Kepler’s second law holds for any central force. The particle approaches the origin, then turns around and flies away, slowing down but never returning. That is an unbounded trajectory. You can define an effective one-dimensional potential for any central force law, whether the force goes like one over r-cubed, or the square root of r, or whatever.
In general, what happens is the particle whirls around, going from the minimum to the maximum radius and back again, in accordance with Kepler’s second law. The trajectory makes a beautiful pattern that fills in the space between the minimum and maximum distance. They’re called rosette orbits.
But there’s a remarkable coincidence—the trajectory comes around and repeats, making an ellipse. That is a very special case. Just about any other force law, any other power of r leads to infinitely looping rosettes, not a fixed geometric shape.
In fact, there’s only one other exception. If the particle is attached to the origin with an ideal spring, with force proportional to r, then its trajectory is also an ellipse, but in that case, the origin is the center of the ellipse instead of the focus.
In advanced classical mechanics, we learn that whenever there is a conserved quantity, like energy, or angular momentum, there’s a corresponding symmetry in nature, a sense in which nature is mathematically simpler than it could have been. This is called Noether’s theorem, after Emmy Noether who published it in 1918.
For example, energy is conserved because the laws of physics don’t change with time: F equals ma forever and always. What we say is that “the equations have time-translational symmetry.” Angular momentum is conserved whenever the situation has rotational symmetry, when things only depend on r, but not theta.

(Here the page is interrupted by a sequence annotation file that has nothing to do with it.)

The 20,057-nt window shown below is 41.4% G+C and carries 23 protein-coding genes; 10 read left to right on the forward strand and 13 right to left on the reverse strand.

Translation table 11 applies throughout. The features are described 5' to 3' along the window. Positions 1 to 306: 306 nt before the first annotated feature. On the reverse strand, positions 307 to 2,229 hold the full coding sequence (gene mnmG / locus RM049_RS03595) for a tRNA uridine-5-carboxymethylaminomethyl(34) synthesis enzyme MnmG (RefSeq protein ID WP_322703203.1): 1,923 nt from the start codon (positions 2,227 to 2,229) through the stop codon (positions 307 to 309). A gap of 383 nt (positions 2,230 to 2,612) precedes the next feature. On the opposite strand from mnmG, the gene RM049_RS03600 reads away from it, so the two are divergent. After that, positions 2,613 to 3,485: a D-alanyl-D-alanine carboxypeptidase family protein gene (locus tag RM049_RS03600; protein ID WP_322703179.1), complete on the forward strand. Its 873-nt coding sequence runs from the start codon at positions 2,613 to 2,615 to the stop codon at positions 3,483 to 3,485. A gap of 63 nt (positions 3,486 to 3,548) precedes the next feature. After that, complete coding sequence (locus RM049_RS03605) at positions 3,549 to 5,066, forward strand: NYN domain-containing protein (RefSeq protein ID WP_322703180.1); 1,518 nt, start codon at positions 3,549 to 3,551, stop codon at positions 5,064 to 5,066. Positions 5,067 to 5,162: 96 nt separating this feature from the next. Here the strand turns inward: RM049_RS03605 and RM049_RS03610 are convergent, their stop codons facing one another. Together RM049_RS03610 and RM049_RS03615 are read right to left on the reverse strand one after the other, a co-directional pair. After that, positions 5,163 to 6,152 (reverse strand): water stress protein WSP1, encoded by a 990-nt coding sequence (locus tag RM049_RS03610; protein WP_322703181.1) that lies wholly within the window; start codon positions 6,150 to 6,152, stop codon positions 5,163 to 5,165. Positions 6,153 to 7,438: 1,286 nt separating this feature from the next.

So, what about this third conserved quantity, the eccentricity vector? What’s the corresponding symmetry? It’s very subtle and weird. It turns out the equations governing the motion of a particle under the force of gravity from another particle are mathematically equivalent—through a complicated change of variables—to the equations for a particle moving freely, without any force, on the surface of a 4-dimensional sphere. And it’s the perfect symmetry of that 4-dimensional sphere that leads to the conservation law for the eccentricity vector.
The inverse square law of gravity explains big physics demonstrations in the sky: the motions of the planets. Achieving this understanding was a pivotal development in human history: it was our first real awareness of one of the 4 fundamental forces of nature. It’s also a beautiful connection between mathematics, geometry, and physics.
Common Questions about How Planetary Motion Equations Are Symmetrical
U-effective for planetary motion shoots up to infinity for small-r. For large-r, as r grows, the potential dives down to negative values and rises toward zero as r goes to infinity. So, it makes a bowl shape.
If you have any angular momentum at all, you’ll orbit the attractor, you won’t hit it. So in planetary motion to make a direct hit, the particle has to have no sideways motion.
Noether’s theorem tells us that the universe is mathematically simpler than it could have been. This is also true for equations concerning planetary motion.